Photo: Blue Islands ATR72. Phot Credit: Riik@mctr, CC BY-SA 2.0, via Wikimedia Commons
Photo: Blue Islands ATR72. Phot Credit: [email protected], CC BY-SA 2.0, via Wikimedia Commons

Blue Islands Increase flights between Guernsey and Jersey Islands 

LONDON – As demand for intra-island increases, so as the need for Blue Islands to increase extra flights in the month of November. Blue Islands airline is a regional airline based out of Jersey and Guernsey to destinations all over the United Kingdom. The airline operates a fleet of 5 ATR-72-500s.

Rob Veron, CEO of Blue Islands stated, “We’re all now enjoying the value of face-to-face meetings once again, as such we have seen demand for inter-island travel steadily returning.”

“We currently operate up to six flights per day. It’s great to also be welcoming local sporting teams onboard again too, as important inter-island fixtures return – we’ve added several additional services for recent group fixtures. Increasing the frequency of inter-island flights during November enables us to build back better, sustainably.”

Current Itinerary 


The quirky blue-themed Blue Islands airline will fly up to six inter-islands flights per day with three taking off from Guernsey and three taking off from Jersey. Blue Islands will also fly additional morning and evening flights on Wednesday throughout the month of November, which by default add an additional 1,300 seats. 

The airline’s CEO furthered: “Blue Islands is here to provide year-round sustainable air connectivity to and from the Channel Islands, keeping Jersey and Guernsey connected is a vital part of this role.”

Better than boat service


The distance between Jersey and Guernsey Island is approximately 41 kilometres or 27 miles and this is approximately a 1 hours boat ride from Condor Voyageur services and 2 hours for a conventional ferry. The Blue island flight will fly for approximately 20 minutes on the ATR.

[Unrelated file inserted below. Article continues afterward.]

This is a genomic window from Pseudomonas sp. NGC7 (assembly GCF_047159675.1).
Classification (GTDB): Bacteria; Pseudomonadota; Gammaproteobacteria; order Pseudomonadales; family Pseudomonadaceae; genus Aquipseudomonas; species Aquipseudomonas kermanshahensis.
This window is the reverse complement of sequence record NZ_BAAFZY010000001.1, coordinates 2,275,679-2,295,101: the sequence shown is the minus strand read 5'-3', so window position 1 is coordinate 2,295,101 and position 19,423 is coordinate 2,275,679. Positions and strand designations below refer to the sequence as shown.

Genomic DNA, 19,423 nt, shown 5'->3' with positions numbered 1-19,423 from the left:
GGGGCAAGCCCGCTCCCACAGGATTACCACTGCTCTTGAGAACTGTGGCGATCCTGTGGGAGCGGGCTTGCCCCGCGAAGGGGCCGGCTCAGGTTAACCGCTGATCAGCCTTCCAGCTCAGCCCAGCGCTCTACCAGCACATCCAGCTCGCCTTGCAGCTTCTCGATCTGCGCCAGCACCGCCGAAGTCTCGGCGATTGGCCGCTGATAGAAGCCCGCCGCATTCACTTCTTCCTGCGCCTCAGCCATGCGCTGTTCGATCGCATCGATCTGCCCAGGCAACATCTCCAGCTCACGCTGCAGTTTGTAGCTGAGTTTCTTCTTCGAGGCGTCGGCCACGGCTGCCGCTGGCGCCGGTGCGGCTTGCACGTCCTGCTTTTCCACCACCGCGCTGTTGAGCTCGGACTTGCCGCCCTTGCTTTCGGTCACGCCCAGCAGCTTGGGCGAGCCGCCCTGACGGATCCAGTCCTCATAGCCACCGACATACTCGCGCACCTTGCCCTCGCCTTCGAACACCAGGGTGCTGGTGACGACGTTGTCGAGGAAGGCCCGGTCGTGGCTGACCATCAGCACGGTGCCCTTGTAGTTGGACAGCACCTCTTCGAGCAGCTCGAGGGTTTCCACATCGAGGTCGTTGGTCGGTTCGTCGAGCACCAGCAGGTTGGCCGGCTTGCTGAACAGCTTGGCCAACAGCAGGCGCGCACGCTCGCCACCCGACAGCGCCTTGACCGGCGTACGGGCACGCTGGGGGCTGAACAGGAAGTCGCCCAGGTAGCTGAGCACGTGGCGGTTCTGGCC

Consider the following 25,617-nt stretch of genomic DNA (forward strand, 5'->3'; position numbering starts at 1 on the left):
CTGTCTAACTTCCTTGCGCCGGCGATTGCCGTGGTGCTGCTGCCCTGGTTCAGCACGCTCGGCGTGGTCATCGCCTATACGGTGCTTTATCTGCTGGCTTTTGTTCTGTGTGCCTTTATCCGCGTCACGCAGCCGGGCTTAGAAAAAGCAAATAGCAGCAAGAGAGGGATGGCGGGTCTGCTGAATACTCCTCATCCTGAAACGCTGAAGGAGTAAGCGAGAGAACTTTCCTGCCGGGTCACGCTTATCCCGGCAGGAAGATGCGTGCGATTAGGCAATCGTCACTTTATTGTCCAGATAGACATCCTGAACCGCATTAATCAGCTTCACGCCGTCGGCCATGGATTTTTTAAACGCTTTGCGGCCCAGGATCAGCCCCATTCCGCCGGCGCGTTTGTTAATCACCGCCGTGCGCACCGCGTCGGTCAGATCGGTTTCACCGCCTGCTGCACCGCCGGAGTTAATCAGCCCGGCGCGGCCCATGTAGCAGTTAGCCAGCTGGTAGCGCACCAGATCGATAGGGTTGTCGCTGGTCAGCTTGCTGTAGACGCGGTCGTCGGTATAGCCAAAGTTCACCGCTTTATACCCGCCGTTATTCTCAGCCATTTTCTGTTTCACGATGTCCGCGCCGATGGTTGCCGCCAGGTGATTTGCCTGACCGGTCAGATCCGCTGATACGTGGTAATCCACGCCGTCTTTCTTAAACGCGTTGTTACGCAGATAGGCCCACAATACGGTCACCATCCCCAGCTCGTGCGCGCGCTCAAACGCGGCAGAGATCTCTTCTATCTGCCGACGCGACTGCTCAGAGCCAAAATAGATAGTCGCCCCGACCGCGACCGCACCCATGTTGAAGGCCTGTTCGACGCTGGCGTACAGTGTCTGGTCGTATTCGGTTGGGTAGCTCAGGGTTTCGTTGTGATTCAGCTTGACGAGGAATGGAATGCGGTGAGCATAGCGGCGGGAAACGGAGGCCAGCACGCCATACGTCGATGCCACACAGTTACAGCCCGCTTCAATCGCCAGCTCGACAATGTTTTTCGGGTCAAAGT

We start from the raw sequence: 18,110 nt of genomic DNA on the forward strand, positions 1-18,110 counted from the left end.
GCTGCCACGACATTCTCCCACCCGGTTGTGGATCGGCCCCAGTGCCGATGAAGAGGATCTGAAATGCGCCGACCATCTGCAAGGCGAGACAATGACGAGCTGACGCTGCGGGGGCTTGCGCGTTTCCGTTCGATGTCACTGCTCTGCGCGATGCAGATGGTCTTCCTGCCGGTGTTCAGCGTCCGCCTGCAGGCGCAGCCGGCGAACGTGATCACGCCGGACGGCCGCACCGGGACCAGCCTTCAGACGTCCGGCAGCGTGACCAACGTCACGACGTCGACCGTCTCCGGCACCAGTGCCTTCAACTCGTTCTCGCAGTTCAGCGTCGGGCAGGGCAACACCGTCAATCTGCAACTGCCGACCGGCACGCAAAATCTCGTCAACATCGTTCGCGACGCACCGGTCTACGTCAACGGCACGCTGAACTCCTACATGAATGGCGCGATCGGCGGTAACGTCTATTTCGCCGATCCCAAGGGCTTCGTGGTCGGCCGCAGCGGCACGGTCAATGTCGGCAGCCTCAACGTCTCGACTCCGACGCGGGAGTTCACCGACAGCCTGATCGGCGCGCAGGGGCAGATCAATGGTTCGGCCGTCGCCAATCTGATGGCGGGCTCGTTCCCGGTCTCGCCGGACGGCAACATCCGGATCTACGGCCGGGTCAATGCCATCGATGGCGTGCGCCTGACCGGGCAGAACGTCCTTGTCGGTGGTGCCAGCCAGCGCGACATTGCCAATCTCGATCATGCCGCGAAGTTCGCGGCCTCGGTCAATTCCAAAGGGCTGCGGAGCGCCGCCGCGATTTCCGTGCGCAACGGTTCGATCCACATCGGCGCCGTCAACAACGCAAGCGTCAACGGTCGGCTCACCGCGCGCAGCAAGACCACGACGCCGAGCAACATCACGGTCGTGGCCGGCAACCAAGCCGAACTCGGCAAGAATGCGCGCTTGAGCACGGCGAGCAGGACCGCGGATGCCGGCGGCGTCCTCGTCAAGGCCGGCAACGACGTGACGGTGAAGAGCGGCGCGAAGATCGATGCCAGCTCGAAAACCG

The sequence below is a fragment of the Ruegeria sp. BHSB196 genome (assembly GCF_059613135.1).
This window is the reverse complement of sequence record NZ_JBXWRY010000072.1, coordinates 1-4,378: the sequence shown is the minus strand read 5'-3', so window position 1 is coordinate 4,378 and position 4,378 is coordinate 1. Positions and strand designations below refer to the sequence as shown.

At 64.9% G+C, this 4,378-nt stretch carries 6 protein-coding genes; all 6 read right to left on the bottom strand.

It appears that the target market for Blue Islands may not be for tourists but for locals and business travellers. As business travellers can bear the cost of the airfare of Blue Islands. It looks like Blue Islands airlines are taking aim at business travellers who have limited time and have to be in both places at the same time in a day.

Tourists may be put off by the relatively higher prices of the airfare compared to the ferry services. Ferry services can also be enjoyed by tourists as they could soak in the scenery and the relaxing ambience whereas on an aeroplane this could not be experienced. 

Will this service last? 


Like any other regional short-stopper route, to answer whether this service will last long is still yet to be known. Looking at the destinations flown by Logan Air in Scottland where flights are no longer than 15 minutes have been essential to the Scottish isles for decades.

For Blue Island, this is a different case as the public has alternative means of transportation between the two islands, whereas, in routes flown by Logan Air in Scotland, air travel is the only option.

Unless Blue Island can maintain strong relationships with business travellers, this route is deemed to last longer than many will anticipate. 

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